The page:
At the Shara Zawiya detention centre, which normally holds between 200 and 250 people, an MSF team saw more than 550 women and children crammed into cells, including pregnant women and newborn babies. Some 120 people shared a single toilet, while buckets filled with urine lined up near the cell doors. When the food was distributed, there was an uproar as women detainees protested the conditions in which they were held.

At the Shara Zawiya detention centre, which normally holds between 200 and 250 people, an MSF team saw more than 550 women and children crammed into cells, including pregnant women and newborn babies. Some 120 people shared a single toilet.

At Al-Mabani detention centre, MSF teams saw hangars and cells so overcrowded that the men inside were forced to stand. Outside the cells, hundreds of women and children were held in the open, without shade or shelter. An MSF team spoke to men who said they had not eaten for three days, while several women stated that all they had received was a piece of bread and a triangle of cheese once a day. The MSF team found several men unconscious and in need of urgent medical attention.

At Al-Mabani detention centre, MSF teams saw hangars and cells so overcrowded that the men inside were forced to stand. Outside the cells, hundreds of women and children were held in the open, without shade or shelter. The MSF team found several unconscious men in need of urgent medical attention.

During their visit to Al-Mabani, the MSF team witnessed a group of detained migrants and refugees trying to escape. They were met with extreme violence: our team heard two rounds of heavy gunfire at very close range and witnessed the indiscriminate beating of a group of men, who were subsequently forced into vehicles and driven to an unknown destination.

In these tense conditions and with very limited time for visits, MSF teams treated 161 patients, including three who were treated for violence-related injuries. They also facilitated the transfer of 21 patients in need of specialised medical care to MSF-supported clinics in Tripoli.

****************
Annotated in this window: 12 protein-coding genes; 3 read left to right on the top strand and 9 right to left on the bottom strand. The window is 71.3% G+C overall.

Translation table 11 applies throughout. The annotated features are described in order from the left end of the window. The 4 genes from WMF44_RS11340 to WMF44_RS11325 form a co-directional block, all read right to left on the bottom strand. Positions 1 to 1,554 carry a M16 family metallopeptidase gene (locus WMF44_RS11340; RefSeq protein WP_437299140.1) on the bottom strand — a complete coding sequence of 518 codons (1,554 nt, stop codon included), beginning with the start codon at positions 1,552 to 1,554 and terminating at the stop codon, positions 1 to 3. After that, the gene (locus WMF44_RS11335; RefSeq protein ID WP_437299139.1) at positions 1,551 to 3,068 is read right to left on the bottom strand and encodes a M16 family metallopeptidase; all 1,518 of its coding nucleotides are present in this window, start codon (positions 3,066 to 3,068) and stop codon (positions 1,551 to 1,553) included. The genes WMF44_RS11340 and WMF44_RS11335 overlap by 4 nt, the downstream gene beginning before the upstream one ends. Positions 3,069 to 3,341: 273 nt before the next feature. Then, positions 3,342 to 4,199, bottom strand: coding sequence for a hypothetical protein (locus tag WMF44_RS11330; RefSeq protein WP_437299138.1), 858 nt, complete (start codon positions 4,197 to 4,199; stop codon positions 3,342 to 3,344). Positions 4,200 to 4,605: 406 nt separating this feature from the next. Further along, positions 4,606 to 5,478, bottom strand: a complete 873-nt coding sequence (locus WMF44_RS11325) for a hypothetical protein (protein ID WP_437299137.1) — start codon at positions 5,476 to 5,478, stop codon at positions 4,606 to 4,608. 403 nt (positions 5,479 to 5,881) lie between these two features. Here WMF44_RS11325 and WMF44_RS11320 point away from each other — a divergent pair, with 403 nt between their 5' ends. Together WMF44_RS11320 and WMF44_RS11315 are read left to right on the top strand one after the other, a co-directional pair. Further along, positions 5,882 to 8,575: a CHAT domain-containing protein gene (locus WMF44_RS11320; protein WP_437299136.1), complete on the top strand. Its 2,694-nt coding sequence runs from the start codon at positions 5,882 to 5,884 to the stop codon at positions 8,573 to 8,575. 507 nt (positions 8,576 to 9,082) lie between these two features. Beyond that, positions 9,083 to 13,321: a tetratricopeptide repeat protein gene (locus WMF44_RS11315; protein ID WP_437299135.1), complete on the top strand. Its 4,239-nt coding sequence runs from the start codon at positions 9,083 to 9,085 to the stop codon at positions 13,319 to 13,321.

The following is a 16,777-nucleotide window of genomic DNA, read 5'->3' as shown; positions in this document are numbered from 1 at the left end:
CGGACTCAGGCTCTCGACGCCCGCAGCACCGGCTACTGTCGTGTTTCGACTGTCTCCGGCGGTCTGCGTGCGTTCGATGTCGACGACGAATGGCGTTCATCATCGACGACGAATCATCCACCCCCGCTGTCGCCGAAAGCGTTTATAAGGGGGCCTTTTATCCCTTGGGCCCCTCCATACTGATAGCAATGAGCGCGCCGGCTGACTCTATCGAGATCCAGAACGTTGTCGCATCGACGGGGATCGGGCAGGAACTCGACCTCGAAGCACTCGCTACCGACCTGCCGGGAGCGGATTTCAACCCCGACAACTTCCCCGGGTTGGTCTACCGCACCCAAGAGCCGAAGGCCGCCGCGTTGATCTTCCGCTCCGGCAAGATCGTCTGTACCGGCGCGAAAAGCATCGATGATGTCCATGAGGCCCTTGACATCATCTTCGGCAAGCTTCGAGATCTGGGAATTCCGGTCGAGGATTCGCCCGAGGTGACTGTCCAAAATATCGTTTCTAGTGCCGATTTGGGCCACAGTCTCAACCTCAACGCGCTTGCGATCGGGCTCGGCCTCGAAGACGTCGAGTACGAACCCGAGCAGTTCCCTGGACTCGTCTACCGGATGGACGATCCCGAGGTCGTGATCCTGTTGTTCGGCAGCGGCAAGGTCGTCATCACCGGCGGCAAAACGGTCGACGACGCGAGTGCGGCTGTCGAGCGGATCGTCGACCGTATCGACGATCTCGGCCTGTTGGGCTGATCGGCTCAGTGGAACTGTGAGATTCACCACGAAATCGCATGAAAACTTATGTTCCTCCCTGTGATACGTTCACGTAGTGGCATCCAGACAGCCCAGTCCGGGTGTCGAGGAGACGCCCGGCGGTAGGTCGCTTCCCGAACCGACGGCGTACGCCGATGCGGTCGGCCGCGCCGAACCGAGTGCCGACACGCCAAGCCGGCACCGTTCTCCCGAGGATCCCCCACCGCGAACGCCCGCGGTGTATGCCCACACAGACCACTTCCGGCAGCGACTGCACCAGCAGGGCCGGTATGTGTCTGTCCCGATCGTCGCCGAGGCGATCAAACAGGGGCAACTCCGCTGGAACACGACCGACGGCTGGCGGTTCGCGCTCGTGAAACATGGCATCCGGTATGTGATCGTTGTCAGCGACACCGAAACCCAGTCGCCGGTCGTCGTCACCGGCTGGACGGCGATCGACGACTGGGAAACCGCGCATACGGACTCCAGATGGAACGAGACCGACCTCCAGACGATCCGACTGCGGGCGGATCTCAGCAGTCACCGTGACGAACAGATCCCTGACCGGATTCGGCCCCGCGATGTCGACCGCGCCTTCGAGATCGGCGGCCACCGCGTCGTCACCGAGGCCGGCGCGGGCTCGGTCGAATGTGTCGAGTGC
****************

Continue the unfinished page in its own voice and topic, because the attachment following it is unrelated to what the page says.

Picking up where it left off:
MSF resumed its medical activities in Shara Zawiya, Al-Mabani and Abu Salim detention centres in Tripoli a few days ago after almost three months of suspension due to repeated incidents of violence against migrants and refugees held in these facilities. The resumption of MSF's work followed an agreement with the authorities running these centres whereby MSF received assurances that certain basic conditions would be met. Following this week's visits, MSF believes it is clear that these conditions have been breached.

"Instead of increasing the number of people held in detention centres, arbitrary detentions must stop, and these dangerous and uninhabitable facilities must be closed," said Van der Velden. "More than ever, migrants and refugees are trapped in Libya where they live in danger and where they have few options to flee as humanitarian flights have been unjustifiably suspended for the second time this year," she said.

MSF calls on the Libyan authorities to end mass arrests of vulnerable migrants and refugees, and to release all people held illegally in detention centres. MSF also urges the authorities, with the support of relevant organisations, to identify safe and dignified alternatives to detention and to allow the immediate resumption of humanitarian evacuation and resettlement flights out of Libya.